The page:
2. The Autonomous Vehicle Phenomenon Rolls Along: Where We Are, Where We Are Going, and How Soon Will AVs Be Commonplace
Judging by the eye-popping magnitude of investments, the autonomous car enthusiasm among carmakers (and others) is unabated. Comparisons between the end of the “horse era” in the early 1900s, and the supposedly lurking demise of private car ownership are plentiful. See, e.g., “VW to spend $50.2 billion on electric, autonomous vehicles by 2023,” Reuters, Automotive News, Nov. 16, 2018; Rick Tetzeli, “GM Gets Ready for a Post-Car Future,” Fortune, May 23, 2018. Automotive News attached an insert to a weekly publication dedicated to futuristic speculators “about how self-driven cars will change the way people will interact with their cars.” Sharon Silke Carty, Shift, Nov. 2018. Yet, many observers are saying, “Not so fast.” The automotive vehicles also will not make operated vehicles obsolete for many years, if ever. At the same time, the internal combustion engine (“ICE”) rolls along with plenty of loyal customers. See Richard Truet, “Industry On ICE,” Automotive News, Nov. 12, 2018. It seems that technology makes for better, more efficient ICE vehicles than ever before. When/ if a self-driving trend arrives in a big way, most likely consumers of self-driving pods will also have their ICE cars. Bottom line: It will be at least several years before self-driving vehicles will be commonplace. Even when the phenomenon happens, there will still be operator-controlled vehicles everywhere. Today, the consumer preference for ICE vehicles hovers at about 90%. The prediction of the near-term demise of franchised auto dealers (e.g., Bob Lutz) is overwrought and, I believe, far off the mark. At the same time, factories and other researchers/ developers will continue to invest many billions to capture what they believe will be a limitless marketplace for self-driving retail products. 2019 will not see a burst of autonomous vehicles available to the public. State legislatures continue to look at laws that might address the voluminous possible considerations for self-driving vehicles and comprehensive federal legislation seems to be on hold for now.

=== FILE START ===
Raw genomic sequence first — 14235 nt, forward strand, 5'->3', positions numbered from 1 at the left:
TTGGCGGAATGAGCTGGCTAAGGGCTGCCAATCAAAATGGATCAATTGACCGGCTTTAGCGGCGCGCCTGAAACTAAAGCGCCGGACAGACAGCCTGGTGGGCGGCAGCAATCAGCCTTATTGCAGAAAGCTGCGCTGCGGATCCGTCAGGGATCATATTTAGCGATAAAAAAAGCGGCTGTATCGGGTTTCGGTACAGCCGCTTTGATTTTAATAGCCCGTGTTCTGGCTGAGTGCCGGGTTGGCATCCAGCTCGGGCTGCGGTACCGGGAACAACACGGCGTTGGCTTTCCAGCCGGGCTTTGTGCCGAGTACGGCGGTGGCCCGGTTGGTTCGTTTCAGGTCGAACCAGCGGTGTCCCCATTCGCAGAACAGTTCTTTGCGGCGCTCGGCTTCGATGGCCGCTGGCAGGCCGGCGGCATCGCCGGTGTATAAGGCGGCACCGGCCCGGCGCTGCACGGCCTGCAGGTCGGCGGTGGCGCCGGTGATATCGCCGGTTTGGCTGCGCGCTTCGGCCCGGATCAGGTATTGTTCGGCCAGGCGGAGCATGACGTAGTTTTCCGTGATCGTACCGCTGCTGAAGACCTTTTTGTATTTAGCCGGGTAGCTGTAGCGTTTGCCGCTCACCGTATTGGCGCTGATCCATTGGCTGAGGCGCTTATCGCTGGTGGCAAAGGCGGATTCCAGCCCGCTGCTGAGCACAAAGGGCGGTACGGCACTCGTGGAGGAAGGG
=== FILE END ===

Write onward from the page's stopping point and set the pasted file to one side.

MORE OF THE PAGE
3. The #MeToo Phenomenon and Related Issues: What Dealers Need to Do
The highly publicized #MeToo trend signals only the early chapters of a lasting development. In today’s world, more and more people simply will not stand for workplace excesses or abuses of the past. Dealers must be vigilant in assuring such misbehavior does not occur, and if it happens, they must take fast and decisive action. Bottom line: At all times, sexual misbehavior, including degrading rhetoric or belittlement, must be clearly, emphatically, and absolutely prohibited by every dealer. Ongoing training, education, and published policies must be communicated to every employee, with recurrent training done each year or more often as warranted. An unambiguous “no-tolerance” policy should prevail at all dealerships. See also, Trend #20: Workforce Issues.
4. The Stubborn Persistence of Regulatory Overreach, Despite Encouraging Actions and Signs
The first two years of the Trump administration were marked by steady inroads into excessive government regulation. All indications are that such action contributed to a vibrant and growing U.S. economy, reduction in unemployment figures, and business and consumer confidence reaching levels not seen in a long time (despite the precipitous drop of 20 percent or more in market indexes in the fall of 2018). Anecdotal evidence suggests that car dealers benefit in higher profits and improved workforce morale when the bureaucratic burden of hyper-regulation eases. The President promises to continue the deregulation policy, to the extent that he is able to do so without congressional cooperation. Bottom line: This trend is affected mightily by the political rancor among federal and state legislatures. Nevertheless, expect a measure of continuing deregulation–to the benefit of dealers and their employees.
5. Why National Politics Still Threatens America’s Dealers
“It didn’t used to be this way.” I hear this comment constantly from colleagues, friends, and clients, including many dealers. Unfortunately, politics at the federal level affect U.S. dealers, in big ways and small. Ask any dealer who has been subpoenaed by, or worse, sued by the FTC on a “disparate impact” theory. Or, consider the aggressiveness of the CFPB in seeking to overcome statutory bars against its regulating (and hurting) dealers. The Bureau with its new director, Kathy Kraninger, confirmed by the Senate 50-49, will continue the trajectory of less government intrusion into businesses. Rate-hiking by the Federal Reserve directly impacts auto dealers. Higher rates make mortgages and floor plans more expensive, and they discourage consumers from taking on big loans. The President has been openly critical of the Fed, and its chairman may be backing away from a series of projected rate increases for 2019. The administration’s laissez-faire attitude for business enrages some Democrats, especially Senator Elizabeth Warren. The political battles over governance of businesses see no sign of resolution. A few dealers have gone so far as to actively discourage political conversations among employees while on the job and during breaks. Bottom line: This trend of political sparring will continue through 2019 and the elections of 2020, and perhaps beyond. As this article goes to press, 2020 election rhetoric is already in full swing. In both state and federal arenas, the political battles affecting dealers have no letup in sight.